# Yarn Hacks: Calculate the Remaining Yards in a Skein

Do you have some partial skeins of a certain yarn lying around that youâ€™d really like to use, but you have no idea how many yards are left? All youâ€™ve got to do is some simple math to figure that out. Weâ€™ll show you how here!

##### What you need:
• partial skein of yarn
• yarn label (or knowledge of what the yarn is)
• scale
• paper and pencil
• calculator (or good old-fashioned math skillz)

To start, weigh your skein. The skein in the video currently weighs 70 grams. The yarn label tells us that the original weight of the skein was 100 grams. So, here weâ€™ve written 70 grams over 100 grams. Write down the weight of your yarn over the original weight, like weâ€™ve done here.

Next, write an equals sign and then a question mark or an X over the original yardage of the yarn. In this case, the original yardage was 210 yards. Now, harken back to the days of early algebra and cross-multiplying fractions (I know, fun, right?).

Multiply the bottom number on the left (the original weight) by the variable on the top right (which will be your current yardage, the ultimate number we want to find). In our example, that would be 100 times X.

Then, write an equals sign and multiply the top left number (current weight) by the bottom right number (original yardage). Here, 70 times 210 equals 14,700.

Youâ€™ll then divide that big number by the number of the original weight in order to find X. In this case, 14,700 divided by 100 equals 147. Therefore, there are 147 yards left in this skein of yarn!

That wasnâ€™t so bad, right? I do wish that in my Kâ€“12 career, any of my teachers would have told me just how important knitting is in math. Oh well, itâ€™s never too late to learn!

Happy Hacking,
Hannah

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1. Barbara B at 8:41 am May 17, 2017

Your instructions for figuring how many yards are left in a skein are very useful. But I found them condescending as well — if I were in a worse mood I’d say insulting. I wish you had not perpetuated the silly myth that knitters are math-averse Barbie dolls for whom “oooooh, math is hard.” Some of us are not especially math-educated (I never got beyond high school algebra) but I am certainly not afraid of calculating gauge, working out pattern adjustments, etc. Please, next time how about giving us the instructions without the commentary?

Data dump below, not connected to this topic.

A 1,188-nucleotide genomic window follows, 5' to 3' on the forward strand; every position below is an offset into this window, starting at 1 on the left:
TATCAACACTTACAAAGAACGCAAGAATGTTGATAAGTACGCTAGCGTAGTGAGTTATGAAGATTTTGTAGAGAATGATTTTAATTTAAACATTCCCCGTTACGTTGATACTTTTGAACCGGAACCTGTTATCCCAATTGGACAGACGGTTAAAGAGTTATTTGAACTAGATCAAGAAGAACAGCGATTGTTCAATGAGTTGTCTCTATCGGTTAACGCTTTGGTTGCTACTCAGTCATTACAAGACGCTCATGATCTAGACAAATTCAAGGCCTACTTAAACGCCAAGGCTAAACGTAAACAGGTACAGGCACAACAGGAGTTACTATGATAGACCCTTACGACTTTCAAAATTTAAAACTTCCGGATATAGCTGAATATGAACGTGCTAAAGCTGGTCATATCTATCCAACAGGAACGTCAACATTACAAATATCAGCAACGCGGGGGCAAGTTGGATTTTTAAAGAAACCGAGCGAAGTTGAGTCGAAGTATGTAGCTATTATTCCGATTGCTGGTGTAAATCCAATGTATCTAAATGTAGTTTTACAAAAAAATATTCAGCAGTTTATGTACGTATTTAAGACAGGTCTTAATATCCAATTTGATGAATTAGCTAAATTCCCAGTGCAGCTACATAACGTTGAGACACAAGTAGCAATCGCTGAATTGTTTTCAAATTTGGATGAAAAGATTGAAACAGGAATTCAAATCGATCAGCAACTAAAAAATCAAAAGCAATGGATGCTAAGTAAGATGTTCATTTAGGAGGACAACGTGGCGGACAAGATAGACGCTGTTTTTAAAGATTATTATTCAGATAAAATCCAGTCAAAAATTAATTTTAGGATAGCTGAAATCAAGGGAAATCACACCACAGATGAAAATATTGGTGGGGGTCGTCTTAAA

• Nancy S at 7:41 am May 18, 2017

As a retired Math teacher I know that this seems simple to you Barbra B. but there are so many people who need a refresher course on simple ratios. I still get phone calls from former students who want help.

2. Loretta C at 9:19 am May 17, 2017

I totally agree with Barbara B. I am grateful for new information but I don’t need to be patronized or insulted.

3. Barbara G at 9:22 am May 17, 2017

I see you did the “new” math. If you start with 100 grams and you have 70 grams left, you have 70% of the total yardage.
210 X .7 = 147. What’s so hard about that? Why do that additional step?

• Harriet S at 1:45 pm May 22, 2017

I have to agree with this one-step method!

You also could do it in two simple steps: divide total yards by total grams for yardage per gram, then multiply that times the number of grams; e.g.. 210 yds / 100 gr = 2.1 yds; 70 gr x 2.1 yds = 147 yds left.

4. Kim M at 10:19 am May 17, 2017

Why all the snarkiness? Condescending, Patronizing, Insulting??? None of those…I think she took a topic several people are hesitant to approach, and added some fun and humor to it. I, too, know how to do the math, but I still appreciate her sense of humor, and in no way took offense at her presentation to teach others. Lighten up, ladies.

• Bonnie F at 11:54 am May 17, 2017

The real math problem is getting to grams from fractions of a pound–which I have to do because I have no metric scales.

• Kim M at 10:23 pm May 17, 2017

I bought a food scale at Crate and Barrel that you can toggle back and forth between grams and ounces/pounds…use it only for yarn weighing. I have had it about a year, cost around \$20-25. It has more than paid for itself by the time and frustration it has saved me.

• Kathi T at 6:39 am May 18, 2017

Well said.
Although many of us do math very well, many do not, and are even terrified at the mere mention of fractions/percentages. There is no reason to belittle those who don’t. Well, unless you enjoy coming off as petty and sanctimonious.

• Kathi T at 6:42 am May 18, 2017

Having problems editing — previous comment was an agreement to a comment, not a dis on a cute & well written article.
Just wanted to clarify.

5. Sue L at 11:25 am May 17, 2017

Oh my gosh! Just say thank you for the info and move on!

• Rickiann B at 2:24 pm May 17, 2017

I agree with Sue L. If someone takes the time and trouble to try to help other knitters it’s pretty mean to dis her. Thanks Hannah, this was nice.

6. Cassandra W at 5:34 pm May 17, 2017

Why comment if you watched and don’t like it then go to the next one and no need for nasty comments. There are some of us who need the info maybe

7. Mary Jo B at 8:14 pm May 18, 2017

Being secure in who I am and what I do and do not know, plus not being easily butthurt, I found your instructions a good refresher and your commentary funny. Don’t ever change your style simply to accommodate a bunch of insecure uptight biddies who definitely need to spend more time with their yarn because, quite frankly, their people skills suck.

8. elizabeth C at 6:59 am May 19, 2017

Math no problem. Lost the label now what?

9. Carol D at 4:26 pm May 20, 2017

Thanks for the great info! I have several partial skeins in my stash and was wondering how to do this. The video was really helpful too.